Back in the 90s I did some research on the molecular chaperone GroEL, which at the time didn't even have a crystal structure to its name. It is a great pleasure to see that the accumulation of structural and functional knowledge on this protein has now reached the stage where researchers can assemble snapshots to a movie showing plausible twists and turns that the seen subunits of each ring may carry out during their functional cycle.
The paper from Helen Saibil and colleagues at Birkbeck College, London, appeared in Cell (online) yesterday (D K Clare et al, Cell, 2012, DOI: 10.1016/j.cell.2012.02.047) and I wrote a news item for Chemistry World which has gone live today:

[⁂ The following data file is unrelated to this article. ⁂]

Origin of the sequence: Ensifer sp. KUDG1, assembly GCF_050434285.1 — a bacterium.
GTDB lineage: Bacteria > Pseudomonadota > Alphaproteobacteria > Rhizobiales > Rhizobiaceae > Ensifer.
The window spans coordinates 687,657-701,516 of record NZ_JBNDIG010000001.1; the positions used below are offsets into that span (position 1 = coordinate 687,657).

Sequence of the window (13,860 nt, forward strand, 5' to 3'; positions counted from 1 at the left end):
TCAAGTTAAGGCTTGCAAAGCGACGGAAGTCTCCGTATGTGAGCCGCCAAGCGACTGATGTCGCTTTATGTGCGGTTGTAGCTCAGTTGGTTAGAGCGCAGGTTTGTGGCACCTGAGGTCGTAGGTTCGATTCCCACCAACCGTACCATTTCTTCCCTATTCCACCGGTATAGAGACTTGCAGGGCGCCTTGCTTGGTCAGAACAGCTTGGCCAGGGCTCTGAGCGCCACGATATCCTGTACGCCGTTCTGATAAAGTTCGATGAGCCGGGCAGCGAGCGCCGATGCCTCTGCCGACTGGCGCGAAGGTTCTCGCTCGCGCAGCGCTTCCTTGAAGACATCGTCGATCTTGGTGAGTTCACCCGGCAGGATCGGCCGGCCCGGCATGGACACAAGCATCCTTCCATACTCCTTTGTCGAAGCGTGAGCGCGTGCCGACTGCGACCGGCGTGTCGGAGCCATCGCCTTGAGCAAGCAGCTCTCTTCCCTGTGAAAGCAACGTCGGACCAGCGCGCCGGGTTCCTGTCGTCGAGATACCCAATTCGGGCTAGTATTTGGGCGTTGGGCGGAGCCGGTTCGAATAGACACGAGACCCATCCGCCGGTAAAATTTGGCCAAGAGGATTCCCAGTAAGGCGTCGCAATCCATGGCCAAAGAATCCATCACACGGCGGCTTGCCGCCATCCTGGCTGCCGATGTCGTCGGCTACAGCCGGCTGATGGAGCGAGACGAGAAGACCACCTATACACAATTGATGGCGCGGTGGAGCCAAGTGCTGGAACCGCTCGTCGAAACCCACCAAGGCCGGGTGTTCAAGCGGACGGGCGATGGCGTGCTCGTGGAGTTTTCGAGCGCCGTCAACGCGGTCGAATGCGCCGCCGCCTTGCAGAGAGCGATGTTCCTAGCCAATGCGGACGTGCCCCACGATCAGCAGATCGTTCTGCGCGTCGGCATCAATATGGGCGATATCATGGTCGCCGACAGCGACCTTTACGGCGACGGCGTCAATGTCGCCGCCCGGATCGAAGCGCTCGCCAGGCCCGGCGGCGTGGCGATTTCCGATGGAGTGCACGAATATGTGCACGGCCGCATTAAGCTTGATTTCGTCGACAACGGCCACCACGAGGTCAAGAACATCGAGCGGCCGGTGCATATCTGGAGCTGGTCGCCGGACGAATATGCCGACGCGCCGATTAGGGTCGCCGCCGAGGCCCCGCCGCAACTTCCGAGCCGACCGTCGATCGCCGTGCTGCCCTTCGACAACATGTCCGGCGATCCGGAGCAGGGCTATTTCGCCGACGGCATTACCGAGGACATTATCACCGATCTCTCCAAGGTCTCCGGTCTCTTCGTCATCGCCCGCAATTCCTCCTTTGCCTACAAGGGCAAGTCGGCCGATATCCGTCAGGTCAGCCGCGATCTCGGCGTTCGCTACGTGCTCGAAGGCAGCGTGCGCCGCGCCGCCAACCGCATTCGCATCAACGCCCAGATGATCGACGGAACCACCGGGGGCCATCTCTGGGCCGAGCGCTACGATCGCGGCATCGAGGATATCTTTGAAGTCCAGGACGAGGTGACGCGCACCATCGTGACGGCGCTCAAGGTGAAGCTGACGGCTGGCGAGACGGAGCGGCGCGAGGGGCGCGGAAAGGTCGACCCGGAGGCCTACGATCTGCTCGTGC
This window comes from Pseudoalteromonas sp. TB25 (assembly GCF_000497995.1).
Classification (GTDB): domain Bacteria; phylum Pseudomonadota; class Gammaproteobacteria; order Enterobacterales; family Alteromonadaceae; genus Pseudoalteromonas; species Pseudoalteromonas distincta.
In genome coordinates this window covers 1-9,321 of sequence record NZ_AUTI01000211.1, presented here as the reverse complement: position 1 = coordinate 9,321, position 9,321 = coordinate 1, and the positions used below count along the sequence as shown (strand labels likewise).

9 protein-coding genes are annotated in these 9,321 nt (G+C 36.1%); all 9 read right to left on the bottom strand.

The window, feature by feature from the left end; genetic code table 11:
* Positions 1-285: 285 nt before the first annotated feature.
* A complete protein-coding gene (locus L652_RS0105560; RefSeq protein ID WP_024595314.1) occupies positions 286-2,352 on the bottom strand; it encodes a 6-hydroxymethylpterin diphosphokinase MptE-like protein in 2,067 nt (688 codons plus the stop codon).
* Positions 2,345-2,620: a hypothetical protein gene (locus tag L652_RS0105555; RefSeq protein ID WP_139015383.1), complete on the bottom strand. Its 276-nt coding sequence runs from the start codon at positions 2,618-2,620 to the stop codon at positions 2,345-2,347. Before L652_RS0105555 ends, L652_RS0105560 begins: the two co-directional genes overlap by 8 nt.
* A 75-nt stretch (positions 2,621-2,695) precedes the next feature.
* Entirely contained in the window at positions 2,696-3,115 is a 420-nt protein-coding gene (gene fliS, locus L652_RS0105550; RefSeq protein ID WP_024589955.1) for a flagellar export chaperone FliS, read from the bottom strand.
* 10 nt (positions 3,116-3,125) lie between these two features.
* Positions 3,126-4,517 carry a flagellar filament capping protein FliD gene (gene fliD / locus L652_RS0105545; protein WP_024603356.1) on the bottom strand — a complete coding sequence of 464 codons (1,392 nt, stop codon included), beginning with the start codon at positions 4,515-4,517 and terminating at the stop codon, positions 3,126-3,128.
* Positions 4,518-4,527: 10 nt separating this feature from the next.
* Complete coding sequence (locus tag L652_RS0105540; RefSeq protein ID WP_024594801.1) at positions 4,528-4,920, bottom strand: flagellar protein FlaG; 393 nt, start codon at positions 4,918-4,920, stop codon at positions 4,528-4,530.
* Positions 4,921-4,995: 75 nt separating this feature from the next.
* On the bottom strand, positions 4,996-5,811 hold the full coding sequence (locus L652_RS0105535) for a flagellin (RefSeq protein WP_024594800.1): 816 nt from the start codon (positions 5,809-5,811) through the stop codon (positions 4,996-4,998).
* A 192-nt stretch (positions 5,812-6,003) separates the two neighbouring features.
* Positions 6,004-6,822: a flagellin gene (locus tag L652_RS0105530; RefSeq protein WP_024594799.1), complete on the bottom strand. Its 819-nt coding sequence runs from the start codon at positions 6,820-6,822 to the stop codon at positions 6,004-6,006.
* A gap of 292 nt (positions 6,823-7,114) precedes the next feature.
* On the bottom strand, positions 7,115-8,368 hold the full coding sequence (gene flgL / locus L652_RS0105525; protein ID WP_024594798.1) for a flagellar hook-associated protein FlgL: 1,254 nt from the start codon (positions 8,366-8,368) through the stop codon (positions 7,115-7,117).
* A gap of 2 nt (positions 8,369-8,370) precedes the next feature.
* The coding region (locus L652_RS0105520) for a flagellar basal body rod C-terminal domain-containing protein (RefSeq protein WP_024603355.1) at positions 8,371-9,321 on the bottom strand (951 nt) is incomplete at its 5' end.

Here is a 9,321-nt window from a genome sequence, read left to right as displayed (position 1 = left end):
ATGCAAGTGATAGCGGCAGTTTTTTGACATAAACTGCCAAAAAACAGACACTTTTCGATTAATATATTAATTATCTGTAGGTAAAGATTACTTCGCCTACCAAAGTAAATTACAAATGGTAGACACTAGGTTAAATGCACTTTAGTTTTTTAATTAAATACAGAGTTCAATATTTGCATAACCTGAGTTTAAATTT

Molecular chaperones caught on film.
PS (23.4.2012): a related paper that just came out in Biophys J. and is freely accessible: Prying Open Single GroES Ring Complexes by Force Reveals Cooperativity across Domains
Akiko Ikeda-Kobayashi, Yukinori Taniguchi, David J. Brockwell, Emanuele Paci and Masaru Kawakami
Biophysical Journal, Volume 102, Issue 8, 1961-1968, 18 April 2012